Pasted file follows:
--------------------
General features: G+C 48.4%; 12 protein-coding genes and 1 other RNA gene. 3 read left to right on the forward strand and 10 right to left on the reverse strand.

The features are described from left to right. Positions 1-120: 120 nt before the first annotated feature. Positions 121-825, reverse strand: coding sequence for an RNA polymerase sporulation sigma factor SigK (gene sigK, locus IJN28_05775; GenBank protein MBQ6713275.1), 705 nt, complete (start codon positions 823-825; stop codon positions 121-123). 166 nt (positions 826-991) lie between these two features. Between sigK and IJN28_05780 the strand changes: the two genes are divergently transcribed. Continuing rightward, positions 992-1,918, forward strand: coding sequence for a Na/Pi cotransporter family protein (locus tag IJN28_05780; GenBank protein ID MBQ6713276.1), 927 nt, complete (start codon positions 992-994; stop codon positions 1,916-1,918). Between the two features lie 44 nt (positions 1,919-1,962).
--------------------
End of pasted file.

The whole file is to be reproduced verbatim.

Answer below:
General features: G+C 48.4%; 12 protein-coding genes and 1 other RNA gene. 3 read left to right on the forward strand and 10 right to left on the reverse strand.

The features are described from left to right. Positions 1-120: 120 nt before the first annotated feature. Positions 121-825, reverse strand: coding sequence for an RNA polymerase sporulation sigma factor SigK (gene sigK, locus IJN28_05775; GenBank protein MBQ6713275.1), 705 nt, complete (start codon positions 823-825; stop codon positions 121-123). 166 nt (positions 826-991) lie between these two features. Between sigK and IJN28_05780 the strand changes: the two genes are divergently transcribed. Continuing rightward, positions 992-1,918, forward strand: coding sequence for a Na/Pi cotransporter family protein (locus tag IJN28_05780; GenBank protein ID MBQ6713276.1), 927 nt, complete (start codon positions 992-994; stop codon positions 1,916-1,918). Between the two features lie 44 nt (positions 1,919-1,962).